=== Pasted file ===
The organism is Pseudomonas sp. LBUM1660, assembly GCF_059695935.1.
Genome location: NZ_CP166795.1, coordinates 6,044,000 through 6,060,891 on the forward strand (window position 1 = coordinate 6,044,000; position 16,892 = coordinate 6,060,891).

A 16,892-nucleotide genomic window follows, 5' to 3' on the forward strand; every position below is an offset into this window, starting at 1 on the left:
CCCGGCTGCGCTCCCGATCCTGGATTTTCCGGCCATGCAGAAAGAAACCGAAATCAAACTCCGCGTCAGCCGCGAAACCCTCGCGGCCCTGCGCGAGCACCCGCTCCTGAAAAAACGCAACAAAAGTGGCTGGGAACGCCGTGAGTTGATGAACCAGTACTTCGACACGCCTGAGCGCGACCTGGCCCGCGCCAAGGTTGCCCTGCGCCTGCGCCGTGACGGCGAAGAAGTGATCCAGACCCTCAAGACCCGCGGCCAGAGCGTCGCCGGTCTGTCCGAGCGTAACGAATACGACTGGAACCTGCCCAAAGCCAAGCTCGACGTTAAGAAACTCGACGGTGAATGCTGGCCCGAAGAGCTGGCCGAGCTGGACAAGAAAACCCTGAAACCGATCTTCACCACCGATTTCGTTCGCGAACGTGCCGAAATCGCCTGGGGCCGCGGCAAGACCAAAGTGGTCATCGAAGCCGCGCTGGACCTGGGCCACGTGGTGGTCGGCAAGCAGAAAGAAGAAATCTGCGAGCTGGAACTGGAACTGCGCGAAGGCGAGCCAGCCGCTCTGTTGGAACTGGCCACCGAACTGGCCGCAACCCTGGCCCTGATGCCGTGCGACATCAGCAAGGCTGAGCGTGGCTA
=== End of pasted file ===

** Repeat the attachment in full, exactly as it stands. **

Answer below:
The organism is Pseudomonas sp. LBUM1660, assembly GCF_059695935.1.
Genome location: NZ_CP166795.1, coordinates 6,044,000 through 6,060,891 on the forward strand (window position 1 = coordinate 6,044,000; position 16,892 = coordinate 6,060,891).

A 16,892-nucleotide genomic window follows, 5' to 3' on the forward strand; every position below is an offset into this window, starting at 1 on the left:
CCCGGCTGCGCTCCCGATCCTGGATTTTCCGGCCATGCAGAAAGAAACCGAAATCAAACTCCGCGTCAGCCGCGAAACCCTCGCGGCCCTGCGCGAGCACCCGCTCCTGAAAAAACGCAACAAAAGTGGCTGGGAACGCCGTGAGTTGATGAACCAGTACTTCGACACGCCTGAGCGCGACCTGGCCCGCGCCAAGGTTGCCCTGCGCCTGCGCCGTGACGGCGAAGAAGTGATCCAGACCCTCAAGACCCGCGGCCAGAGCGTCGCCGGTCTGTCCGAGCGTAACGAATACGACTGGAACCTGCCCAAAGCCAAGCTCGACGTTAAGAAACTCGACGGTGAATGCTGGCCCGAAGAGCTGGCCGAGCTGGACAAGAAAACCCTGAAACCGATCTTCACCACCGATTTCGTTCGCGAACGTGCCGAAATCGCCTGGGGCCGCGGCAAGACCAAAGTGGTCATCGAAGCCGCGCTGGACCTGGGCCACGTGGTGGTCGGCAAGCAGAAAGAAGAAATCTGCGAGCTGGAACTGGAACTGCGCGAAGGCGAGCCAGCCGCTCTGTTGGAACTGGCCACCGAACTGGCCGCAACCCTGGCCCTGATGCCGTGCGACATCAGCAAGGCTGAGCGTGGCTA